Have a good day!

Doug

Day 30 Jewelry Tool Modification

As I was working on the last project, I was reminded of something I usually do, but forgot in this instance, and it “bit” me…… Let me explain:

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If you have ever gotten new “Screw Mandrels“, it is a happy day and there are so many tools that can be used on them, they are great! But today I will show you a quick tip that might save you some time, actually WILL save you some time someday.

If you look at the end of the screw mandrel, or the “screw” portion, you will probably notice there are some sharp edges and small “burs” on the screw. Now this isn’t a problem until this end comes in contact with the piece of jewelry you are working on while spinning. This will usually leave some pretty good marks if you are lucky, and take small chunks out of your beloved piece of jewelry if you aren’t so lucky.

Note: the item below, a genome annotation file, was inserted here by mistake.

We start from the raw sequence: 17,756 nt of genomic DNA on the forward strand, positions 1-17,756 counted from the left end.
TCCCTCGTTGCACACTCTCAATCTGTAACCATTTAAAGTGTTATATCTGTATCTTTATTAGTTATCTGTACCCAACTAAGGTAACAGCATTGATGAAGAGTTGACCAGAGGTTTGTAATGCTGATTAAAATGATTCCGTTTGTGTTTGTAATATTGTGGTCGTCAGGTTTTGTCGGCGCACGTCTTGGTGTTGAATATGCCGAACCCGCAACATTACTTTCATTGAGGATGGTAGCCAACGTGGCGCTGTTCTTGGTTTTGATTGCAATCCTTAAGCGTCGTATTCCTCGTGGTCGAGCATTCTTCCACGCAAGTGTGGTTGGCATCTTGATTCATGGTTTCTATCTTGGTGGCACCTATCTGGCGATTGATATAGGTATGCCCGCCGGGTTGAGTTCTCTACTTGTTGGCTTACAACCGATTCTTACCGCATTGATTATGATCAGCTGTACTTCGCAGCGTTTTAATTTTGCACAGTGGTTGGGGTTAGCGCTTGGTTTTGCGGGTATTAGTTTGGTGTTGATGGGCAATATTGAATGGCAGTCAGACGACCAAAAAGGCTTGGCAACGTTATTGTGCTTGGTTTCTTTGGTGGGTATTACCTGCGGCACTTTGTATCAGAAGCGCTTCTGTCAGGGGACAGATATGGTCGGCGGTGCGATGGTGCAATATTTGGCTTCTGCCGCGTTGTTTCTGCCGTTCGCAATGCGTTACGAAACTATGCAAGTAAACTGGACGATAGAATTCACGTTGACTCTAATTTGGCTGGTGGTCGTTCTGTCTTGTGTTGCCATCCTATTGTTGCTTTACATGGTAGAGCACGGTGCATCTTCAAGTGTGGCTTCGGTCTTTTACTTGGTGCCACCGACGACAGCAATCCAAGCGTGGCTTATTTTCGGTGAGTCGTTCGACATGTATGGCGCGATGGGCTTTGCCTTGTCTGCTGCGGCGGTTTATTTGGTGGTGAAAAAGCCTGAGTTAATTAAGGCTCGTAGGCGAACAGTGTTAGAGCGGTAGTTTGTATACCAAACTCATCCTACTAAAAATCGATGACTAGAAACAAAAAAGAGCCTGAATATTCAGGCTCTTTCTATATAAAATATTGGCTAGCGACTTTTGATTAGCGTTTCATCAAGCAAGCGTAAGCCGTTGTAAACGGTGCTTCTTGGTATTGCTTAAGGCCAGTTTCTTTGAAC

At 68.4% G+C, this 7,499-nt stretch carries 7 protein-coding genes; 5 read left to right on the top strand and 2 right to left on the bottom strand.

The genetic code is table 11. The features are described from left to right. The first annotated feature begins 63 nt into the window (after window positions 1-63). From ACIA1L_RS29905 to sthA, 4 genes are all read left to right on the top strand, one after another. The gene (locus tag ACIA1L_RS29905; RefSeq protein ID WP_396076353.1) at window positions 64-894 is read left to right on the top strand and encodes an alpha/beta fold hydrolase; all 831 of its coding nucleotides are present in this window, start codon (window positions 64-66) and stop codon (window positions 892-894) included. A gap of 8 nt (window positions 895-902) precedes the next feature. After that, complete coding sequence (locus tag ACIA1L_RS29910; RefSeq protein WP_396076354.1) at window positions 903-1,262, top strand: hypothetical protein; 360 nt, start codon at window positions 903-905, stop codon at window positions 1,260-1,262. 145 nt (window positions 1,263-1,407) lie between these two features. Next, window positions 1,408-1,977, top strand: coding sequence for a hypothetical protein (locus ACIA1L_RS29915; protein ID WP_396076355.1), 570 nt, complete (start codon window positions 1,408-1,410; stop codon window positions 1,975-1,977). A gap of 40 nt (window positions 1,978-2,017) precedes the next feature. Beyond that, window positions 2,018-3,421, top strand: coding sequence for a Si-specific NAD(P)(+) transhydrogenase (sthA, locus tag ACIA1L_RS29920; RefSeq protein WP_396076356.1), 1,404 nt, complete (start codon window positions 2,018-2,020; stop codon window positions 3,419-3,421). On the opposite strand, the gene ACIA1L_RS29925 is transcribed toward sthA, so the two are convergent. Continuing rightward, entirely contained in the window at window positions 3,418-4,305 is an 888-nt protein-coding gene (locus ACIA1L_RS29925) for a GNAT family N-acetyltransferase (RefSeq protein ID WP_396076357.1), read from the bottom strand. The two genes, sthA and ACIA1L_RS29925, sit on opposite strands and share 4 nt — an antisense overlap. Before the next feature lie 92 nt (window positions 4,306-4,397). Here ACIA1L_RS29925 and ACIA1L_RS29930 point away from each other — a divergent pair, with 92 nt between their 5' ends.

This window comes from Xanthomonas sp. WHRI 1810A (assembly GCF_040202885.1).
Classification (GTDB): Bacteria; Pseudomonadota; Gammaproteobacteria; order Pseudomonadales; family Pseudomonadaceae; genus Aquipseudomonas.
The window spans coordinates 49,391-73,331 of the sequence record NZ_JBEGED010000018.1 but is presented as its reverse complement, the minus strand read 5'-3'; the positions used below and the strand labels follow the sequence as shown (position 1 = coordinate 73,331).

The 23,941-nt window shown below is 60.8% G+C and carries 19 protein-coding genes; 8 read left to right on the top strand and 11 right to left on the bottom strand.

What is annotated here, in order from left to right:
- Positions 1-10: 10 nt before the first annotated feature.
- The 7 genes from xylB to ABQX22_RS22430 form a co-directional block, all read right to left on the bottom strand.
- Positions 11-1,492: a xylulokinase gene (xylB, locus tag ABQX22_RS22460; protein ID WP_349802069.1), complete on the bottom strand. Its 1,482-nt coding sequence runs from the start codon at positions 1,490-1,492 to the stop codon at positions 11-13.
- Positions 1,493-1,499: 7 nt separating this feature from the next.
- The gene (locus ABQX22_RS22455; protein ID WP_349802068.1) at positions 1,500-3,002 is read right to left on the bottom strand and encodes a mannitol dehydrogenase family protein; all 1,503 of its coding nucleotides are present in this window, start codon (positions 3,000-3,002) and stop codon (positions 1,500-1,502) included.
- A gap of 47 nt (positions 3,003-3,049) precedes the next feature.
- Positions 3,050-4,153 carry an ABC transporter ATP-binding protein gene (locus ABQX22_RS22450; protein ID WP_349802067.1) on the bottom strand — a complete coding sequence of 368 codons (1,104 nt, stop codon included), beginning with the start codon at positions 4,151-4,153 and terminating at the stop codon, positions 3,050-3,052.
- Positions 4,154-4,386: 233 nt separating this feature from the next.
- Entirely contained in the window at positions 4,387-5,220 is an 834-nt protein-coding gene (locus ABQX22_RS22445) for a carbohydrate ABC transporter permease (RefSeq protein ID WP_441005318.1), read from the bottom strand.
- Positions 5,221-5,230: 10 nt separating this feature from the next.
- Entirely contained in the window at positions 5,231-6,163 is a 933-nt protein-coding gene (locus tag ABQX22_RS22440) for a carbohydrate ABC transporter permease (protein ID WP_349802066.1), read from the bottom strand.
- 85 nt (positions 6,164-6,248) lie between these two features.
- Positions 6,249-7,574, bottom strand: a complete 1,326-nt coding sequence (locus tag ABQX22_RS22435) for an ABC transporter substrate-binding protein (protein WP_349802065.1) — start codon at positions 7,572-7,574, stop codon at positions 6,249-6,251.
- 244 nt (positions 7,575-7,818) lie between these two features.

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Here is the cure:

I have mentioned before the fact I hate to throw away old burs and such, well the same goes with old files. Take an old Hand File and while the screw mandrel is in your Foredom, rub the end on your file (#4 in this case) cleaning the burs off and rounding the edges of the screw.

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Now take a small piece of 600 Grit Sandpaper and hold it to the screw end while spinning in your foredom. This will polish it a little more.

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Now if you….. I mean WHEN you accidently touch the spinning end to your jewelry, it won’t tear it up so badly. It will still leave a little mark, but more manageable.

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Hope this helps.

Now enjoy your day and make something awesome!

Doug

Day 26 Using Polishing Brushes

Polishing is something that everyone that works on jewelry will have to do, and there are a few tools that will make your job a lot easier. Today we will look specifically at polishing brushes, soft, medium, and stiff brushes and when to use them.